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Keywords:

  • axon outgrowth;
  • neurotoxin;
  • lateral geniculate nucleus;
  • plasticity;
  • retinal ganglion cells

Abstract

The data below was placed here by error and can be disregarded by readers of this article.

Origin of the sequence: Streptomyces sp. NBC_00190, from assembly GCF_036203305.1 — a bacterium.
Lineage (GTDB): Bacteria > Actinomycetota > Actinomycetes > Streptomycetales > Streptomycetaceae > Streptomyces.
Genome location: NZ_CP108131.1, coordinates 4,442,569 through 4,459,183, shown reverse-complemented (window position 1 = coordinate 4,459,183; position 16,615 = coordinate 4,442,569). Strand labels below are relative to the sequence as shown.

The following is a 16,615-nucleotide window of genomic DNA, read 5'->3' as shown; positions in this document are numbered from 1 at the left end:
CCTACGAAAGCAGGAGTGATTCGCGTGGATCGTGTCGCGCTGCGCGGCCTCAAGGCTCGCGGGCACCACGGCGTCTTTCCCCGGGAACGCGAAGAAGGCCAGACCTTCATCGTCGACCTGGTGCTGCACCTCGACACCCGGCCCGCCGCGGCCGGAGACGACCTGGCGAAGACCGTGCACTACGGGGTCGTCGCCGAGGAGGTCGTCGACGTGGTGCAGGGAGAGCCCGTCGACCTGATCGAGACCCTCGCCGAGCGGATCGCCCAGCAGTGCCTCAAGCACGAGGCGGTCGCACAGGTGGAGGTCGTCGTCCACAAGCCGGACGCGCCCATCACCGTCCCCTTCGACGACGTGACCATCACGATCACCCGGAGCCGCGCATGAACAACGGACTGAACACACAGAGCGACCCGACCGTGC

Anterograde tracing with horseradish peroxidase (HRP) was used to compare the organization of retinotectal projections in normal adult hamsters and in animals that sustained subcutaneous injections of the neurotoxin 5,7-dihydroxytryptamine (5,7-DHT) on the day of birth. Neonatal injection of this neurotoxin decreases the density of the serotoninergic (5-HT) innervation of the cerebral and cerebellar cortices, but increases the density of these fibers in the brainstem including the superior colliculus (SC). Analysis of tissue from the retinorecipient laminae of the SC by high-pressure liquid chromatography indicated that these lesions increased the amount of 5-HT in the adult SC by 47%. The increased serotoninergic innervation of SC was associated with a marked change in the distribution of the uncrossed retinotectal projection. In normal adult hamsters, fibers from the ipsilateral eye form dense clusters in the lowermost stratum griseum superficiale (SGS) and stratum opticum (SO). A small number of uncrossed fibers are also visible in the more caudal portions of these layers. In the animals that sustained neonatal 5,7-DHT injections, uncrossed retinotectal fibers formed a nearly continuous band in rostral SO and lower SGS, and numerous labeled fibers were present in the caudal SC, primarily in the SO. Neonatal treatment with 5,7-DHT also produced alterations in the crossed retinotectal pathway and in the crossed and uncrossed retinogeniculate projections. These results indicate that the 5-HT input to the developing brainstem may strongly influence the development of retinofugal projections. © 1993 Wiley-Liss, Inc.